What-to-wear colonialism was another type of colonial approach that impacted on indigenous peoples. In the past, the European colonisers, along with the Christian missionaries, got always outraged and offended by the sight of the naked natives in exotic places in America, Africa and Australia. The colonisers banned the natives from going out naked, and compelled them to dress in European style.

What-not-to-wear-colonialism surfaced as what-not-to-wear imperialism during the invasion of Afghanistan in 2001. In her article Do Muslim Women Really Need Saving? (American Anthropologist, 2002, Vol.14, No.3, September), American anthropologist Lila Abu-Lughod, well-known for her work on women and gender in the Middle East, points out that the overwhelming support for the invasion of Afghanistan under the pretext of saving and liberating Afghan women from the oppressive Taliban regime resonated the justification of the colonial rules in Algeria and Eygpt in the previous century with a false concern for Muslim women’s liberation.

Abu-Lughod notes that the Western supporters of the invasion and bombing of Afghanistan was mostly obsessed with the burqa that was imposed on Afghan women by the Taliban rather than the urgent needs of these women in a war-torn country such as food, shelter, safety and security.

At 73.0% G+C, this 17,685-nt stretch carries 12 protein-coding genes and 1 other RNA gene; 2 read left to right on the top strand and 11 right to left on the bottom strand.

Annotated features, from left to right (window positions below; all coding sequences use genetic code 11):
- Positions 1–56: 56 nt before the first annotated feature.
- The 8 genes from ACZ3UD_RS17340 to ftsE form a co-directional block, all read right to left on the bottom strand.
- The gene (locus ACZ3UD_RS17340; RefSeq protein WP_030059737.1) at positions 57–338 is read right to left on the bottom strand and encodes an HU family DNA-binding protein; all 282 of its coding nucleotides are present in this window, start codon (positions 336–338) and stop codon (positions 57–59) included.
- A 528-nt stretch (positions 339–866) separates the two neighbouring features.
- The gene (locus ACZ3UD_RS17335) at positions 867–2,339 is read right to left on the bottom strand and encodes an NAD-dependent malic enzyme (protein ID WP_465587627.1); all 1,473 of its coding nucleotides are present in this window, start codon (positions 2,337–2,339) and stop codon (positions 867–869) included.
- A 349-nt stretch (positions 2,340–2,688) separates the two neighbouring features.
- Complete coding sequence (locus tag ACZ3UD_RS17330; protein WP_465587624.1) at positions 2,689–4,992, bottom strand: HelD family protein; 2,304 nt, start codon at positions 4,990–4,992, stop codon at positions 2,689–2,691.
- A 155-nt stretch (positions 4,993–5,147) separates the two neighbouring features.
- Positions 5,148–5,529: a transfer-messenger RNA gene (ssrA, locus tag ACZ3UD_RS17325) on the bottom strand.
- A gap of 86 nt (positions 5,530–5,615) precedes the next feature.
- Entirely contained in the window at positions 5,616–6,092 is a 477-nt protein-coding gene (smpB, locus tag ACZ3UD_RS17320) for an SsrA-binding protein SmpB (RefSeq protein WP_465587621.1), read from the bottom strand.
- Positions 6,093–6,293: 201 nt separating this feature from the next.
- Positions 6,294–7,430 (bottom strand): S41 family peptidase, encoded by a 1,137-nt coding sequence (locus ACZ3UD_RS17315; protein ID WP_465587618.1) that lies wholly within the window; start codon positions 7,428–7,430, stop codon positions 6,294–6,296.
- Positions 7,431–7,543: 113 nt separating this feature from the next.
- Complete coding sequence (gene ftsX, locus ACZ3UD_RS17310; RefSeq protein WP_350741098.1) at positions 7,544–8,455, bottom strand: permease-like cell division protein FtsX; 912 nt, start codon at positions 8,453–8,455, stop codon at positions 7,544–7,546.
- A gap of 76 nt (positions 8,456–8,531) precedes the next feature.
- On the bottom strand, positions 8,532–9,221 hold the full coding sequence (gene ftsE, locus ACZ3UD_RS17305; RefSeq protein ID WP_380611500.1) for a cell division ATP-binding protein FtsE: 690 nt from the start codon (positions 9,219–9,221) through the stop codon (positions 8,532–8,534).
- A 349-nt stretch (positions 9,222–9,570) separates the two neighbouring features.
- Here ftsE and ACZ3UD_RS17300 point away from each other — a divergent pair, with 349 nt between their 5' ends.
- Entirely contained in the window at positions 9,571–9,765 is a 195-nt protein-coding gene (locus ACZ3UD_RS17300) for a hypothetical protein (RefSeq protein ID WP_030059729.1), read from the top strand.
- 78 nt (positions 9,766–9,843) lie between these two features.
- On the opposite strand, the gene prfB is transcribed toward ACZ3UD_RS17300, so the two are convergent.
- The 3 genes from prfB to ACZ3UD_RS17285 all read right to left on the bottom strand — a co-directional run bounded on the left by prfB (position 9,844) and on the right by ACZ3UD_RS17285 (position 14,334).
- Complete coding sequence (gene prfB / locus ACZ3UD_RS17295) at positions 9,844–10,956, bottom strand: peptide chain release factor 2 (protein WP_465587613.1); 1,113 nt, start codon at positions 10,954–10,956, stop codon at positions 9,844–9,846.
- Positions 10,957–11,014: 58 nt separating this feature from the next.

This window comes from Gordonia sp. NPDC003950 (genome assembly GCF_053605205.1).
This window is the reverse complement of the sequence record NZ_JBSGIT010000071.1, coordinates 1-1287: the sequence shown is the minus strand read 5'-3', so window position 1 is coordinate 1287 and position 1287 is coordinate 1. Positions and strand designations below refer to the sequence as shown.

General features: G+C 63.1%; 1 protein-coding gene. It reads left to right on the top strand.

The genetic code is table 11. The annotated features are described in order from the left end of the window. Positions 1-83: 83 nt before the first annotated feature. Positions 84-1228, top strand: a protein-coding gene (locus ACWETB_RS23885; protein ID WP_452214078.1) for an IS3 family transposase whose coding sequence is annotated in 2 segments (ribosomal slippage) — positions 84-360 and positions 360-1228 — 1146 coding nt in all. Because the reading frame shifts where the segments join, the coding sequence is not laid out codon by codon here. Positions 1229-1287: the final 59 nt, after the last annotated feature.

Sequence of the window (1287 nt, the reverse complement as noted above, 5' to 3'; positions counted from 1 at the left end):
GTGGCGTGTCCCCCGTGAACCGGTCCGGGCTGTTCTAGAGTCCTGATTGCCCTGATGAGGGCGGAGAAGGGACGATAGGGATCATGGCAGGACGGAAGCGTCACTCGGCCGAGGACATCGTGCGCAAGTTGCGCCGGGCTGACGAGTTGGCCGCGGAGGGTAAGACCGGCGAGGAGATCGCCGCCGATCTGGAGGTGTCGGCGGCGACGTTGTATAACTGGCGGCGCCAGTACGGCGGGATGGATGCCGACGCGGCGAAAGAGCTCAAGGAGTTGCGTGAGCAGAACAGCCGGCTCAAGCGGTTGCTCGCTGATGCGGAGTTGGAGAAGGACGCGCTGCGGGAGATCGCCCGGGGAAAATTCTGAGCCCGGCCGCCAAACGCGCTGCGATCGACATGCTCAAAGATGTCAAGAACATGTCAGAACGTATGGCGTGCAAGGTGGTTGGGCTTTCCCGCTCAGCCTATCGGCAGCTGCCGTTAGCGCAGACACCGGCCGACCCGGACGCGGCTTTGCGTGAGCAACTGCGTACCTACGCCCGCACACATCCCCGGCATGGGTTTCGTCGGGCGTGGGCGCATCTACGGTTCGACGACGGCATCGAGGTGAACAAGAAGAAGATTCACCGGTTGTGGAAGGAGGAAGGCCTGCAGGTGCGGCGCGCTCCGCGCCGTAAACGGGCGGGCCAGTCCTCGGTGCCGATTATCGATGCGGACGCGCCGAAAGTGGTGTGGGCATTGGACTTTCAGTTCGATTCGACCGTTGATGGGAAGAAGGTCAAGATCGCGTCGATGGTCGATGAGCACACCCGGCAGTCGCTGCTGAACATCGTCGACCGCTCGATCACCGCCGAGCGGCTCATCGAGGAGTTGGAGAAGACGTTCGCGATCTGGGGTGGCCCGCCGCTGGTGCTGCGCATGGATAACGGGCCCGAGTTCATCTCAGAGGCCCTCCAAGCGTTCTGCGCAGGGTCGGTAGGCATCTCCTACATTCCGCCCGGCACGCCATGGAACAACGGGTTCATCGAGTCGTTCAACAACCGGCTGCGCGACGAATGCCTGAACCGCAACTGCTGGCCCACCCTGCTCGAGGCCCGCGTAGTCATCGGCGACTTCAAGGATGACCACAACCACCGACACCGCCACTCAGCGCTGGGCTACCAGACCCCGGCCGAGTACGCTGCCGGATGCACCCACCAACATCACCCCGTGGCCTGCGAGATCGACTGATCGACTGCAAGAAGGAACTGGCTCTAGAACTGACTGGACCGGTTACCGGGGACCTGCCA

The proponents of the Afghan war got disappointed by the Afghan women who did not throw off their burqas even after the Taliban was defeated. As Abu-Lughod points out, this reveals the lack of understanding about the realities of the Afghan women’s lives. The burqa that symbolises “women’s modesty and respectability” and that separates public and private space was not invented by the Taliban, but “it was the local form of covering that Pashtun women in one region wore when they went out”.

Furthermore, author Liz Fekete notes that especially after 9-11 a “paternalistic feminist” discourse has arisen in Europe that describe Muslim women as the victims of Islamic patriarchy and dictate to them not to wear the veil (“Enlightened Fundamentalism? Immigration, Feminism and the Right”, Race & Class, 2006, Vol.48, Issue 1).

The right-wing politicians and public commentators who pretend to care for the rights of Muslim women have made use of this paternalistic discourse to promote their Islamophobic, racist and xenophobic agenda that involves anti-immigration policies and state coercion of minorities especially against Muslims in Europe. A similar discourse appeared in Australia during John Howard’s era.